It will be the third time NASA has attempted to send the Orion crew capsule, unmanned, into orbit around the Moon as part of a campaign known as the Artemis program to return astronauts to the lunar surface. Two previous launch attempts were postponed due to mechanical problems.
Jim Free, NASA’s associate administrator for exploration systems development, told reporters that wind speeds on the pad as Hurricane Nicole battered the Florida coast on Thursday did not exceed the limits the rocket was designed for, and while there was minor damage, such as pieces of caulk that serve as a sealant loosening, none of it would force NASA to delayed again.
“We’re designing it to be out there,” he said. “And if we didn’t design it to be out there in rough weather, we picked the wrong launch point and we should have designed the vehicle better.”
NASA has suffered all kinds of setbacks while trying to get the SLS rocket off the ground, adding to the long history of a program born a decade ago. Launch attempts in August and September were marred by faulty engine sensor readings and persistent hydrogen fuel leaks. Then, when NASA officials said they were confident they had finally worked out all the problems, they were forced to drop the rocket back into the assembly building as Hurricane Ian approached the Florida peninsula in September.
They returned the rocket to its pad at the Kennedy Space Center last week, saying they did not believe the storm that became Hurricane Nicole would materialize into a storm that could threaten the vehicle, which NASA officials said is designed to withstands 85 mph wind gusts. As the storm grew stronger and closer, NASA leaders decided to keep the SLS on the pad — a decision forecasters have criticized.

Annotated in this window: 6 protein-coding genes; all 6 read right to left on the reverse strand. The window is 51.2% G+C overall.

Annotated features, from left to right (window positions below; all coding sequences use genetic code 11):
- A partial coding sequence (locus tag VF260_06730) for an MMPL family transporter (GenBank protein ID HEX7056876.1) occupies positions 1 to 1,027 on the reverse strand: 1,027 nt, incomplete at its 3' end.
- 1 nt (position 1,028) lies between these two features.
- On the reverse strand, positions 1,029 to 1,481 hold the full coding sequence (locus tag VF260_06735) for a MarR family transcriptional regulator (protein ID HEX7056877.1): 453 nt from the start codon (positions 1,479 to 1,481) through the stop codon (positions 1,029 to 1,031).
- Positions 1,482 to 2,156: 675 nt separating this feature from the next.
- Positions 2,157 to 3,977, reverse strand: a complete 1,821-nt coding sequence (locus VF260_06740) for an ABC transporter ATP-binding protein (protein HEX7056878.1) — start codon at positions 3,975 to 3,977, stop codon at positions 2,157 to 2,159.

“We took very seriously the decision to keep Orion and SLS at the launch site, looking at the data in front of us and making the best decision possible with high uncertainty in the weather forecast four days out,” NASA said in a statement Thursday. “With the unexpected change in the forecast, the return to the Vehicle Assembly Building was deemed too dangerous in the strong winds, and the team decided that the launch site was the safest place for the rocket to ride out the storm.”
In a statement Friday, AccuWeather criticized that decision, saying its forecasters had “warned of a 60 percent chance that wind gusts could reach 85 mph or greater near the Kennedy Space Center.”
The decision to keep the rocket on the pad “raises serious questions about NASA’s procedures for weather risk mitigation and preparation based on available forecasts, especially over the weekend, given that several days’ notice is required to safely move the rocket back in the VAB”. said Jonathan Porter, AccuWeather’s chief meteorologist.
Free said that by the time it was clear the storm could indeed threaten the Space Coast, it was too late to turn it around, a process that can take half a day and add more wear and tear to the vehicle, especially in high winds.
“Obviously we wouldn’t want to stay out there,” he said. “The best place for the vehicle in these species [conditions] it is the VAB. But we couldn’t get back to the VAB and be safe.”
He added that if the agency had known last week that the storm would become a hurricane, “we probably would have stayed at the VAB. I think it’s safe to say.”
If the Artemis I mission successfully sends Orion safely to the moon and back, NASA plans to follow it up with Artemis II, a manned lunar orbit flight. That flight is now scheduled for 2024, with a human not landing on the surface until 2025.
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